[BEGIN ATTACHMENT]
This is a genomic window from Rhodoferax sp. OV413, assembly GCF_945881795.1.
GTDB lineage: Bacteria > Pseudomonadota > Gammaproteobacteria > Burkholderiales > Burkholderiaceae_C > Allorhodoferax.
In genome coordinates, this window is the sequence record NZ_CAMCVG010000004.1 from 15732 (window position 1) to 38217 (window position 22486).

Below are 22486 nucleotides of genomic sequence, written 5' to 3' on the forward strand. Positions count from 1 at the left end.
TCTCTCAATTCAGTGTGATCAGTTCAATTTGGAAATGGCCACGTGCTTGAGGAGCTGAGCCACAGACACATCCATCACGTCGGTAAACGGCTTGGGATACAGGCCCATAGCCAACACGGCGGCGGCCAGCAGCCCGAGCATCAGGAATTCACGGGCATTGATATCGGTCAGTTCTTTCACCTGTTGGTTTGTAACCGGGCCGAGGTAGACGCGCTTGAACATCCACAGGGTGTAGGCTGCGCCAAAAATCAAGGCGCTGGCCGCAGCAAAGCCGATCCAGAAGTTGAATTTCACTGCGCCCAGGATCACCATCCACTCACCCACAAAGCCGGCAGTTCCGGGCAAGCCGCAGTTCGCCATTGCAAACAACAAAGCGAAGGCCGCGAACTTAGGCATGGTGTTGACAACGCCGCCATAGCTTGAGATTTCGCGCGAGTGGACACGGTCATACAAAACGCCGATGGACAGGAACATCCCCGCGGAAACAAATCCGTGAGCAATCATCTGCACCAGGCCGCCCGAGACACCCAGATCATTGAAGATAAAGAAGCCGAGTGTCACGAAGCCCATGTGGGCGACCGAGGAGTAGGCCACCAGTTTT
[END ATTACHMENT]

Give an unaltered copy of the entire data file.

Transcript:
This is a genomic window from Rhodoferax sp. OV413, assembly GCF_945881795.1.
GTDB lineage: Bacteria > Pseudomonadota > Gammaproteobacteria > Burkholderiales > Burkholderiaceae_C > Allorhodoferax.
In genome coordinates, this window is the sequence record NZ_CAMCVG010000004.1 from 15732 (window position 1) to 38217 (window position 22486).

Below are 22486 nucleotides of genomic sequence, written 5' to 3' on the forward strand. Positions count from 1 at the left end.
TCTCTCAATTCAGTGTGATCAGTTCAATTTGGAAATGGCCACGTGCTTGAGGAGCTGAGCCACAGACACATCCATCACGTCGGTAAACGGCTTGGGATACAGGCCCATAGCCAACACGGCGGCGGCCAGCAGCCCGAGCATCAGGAATTCACGGGCATTGATATCGGTCAGTTCTTTCACCTGTTGGTTTGTAACCGGGCCGAGGTAGACGCGCTTGAACATCCACAGGGTGTAGGCTGCGCCAAAAATCAAGGCGCTGGCCGCAGCAAAGCCGATCCAGAAGTTGAATTTCACTGCGCCCAGGATCACCATCCACTCACCCACAAAGCCGGCAGTTCCGGGCAAGCCGCAGTTCGCCATTGCAAACAACAAAGCGAAGGCCGCGAACTTAGGCATGGTGTTGACAACGCCGCCATAGCTTGAGATTTCGCGCGAGTGGACACGGTCATACAAAACGCCGATGGACAGGAACATCCCCGCGGAAACAAATCCGTGAGCAATCATCTGCACCAGGCCGCCCGAGACACCCAGATCATTGAAGATAAAGAAGCCGAGTGTCACGAAGCCCATGTGGGCGACCGAGGAGTAGGCCACCAGTTTT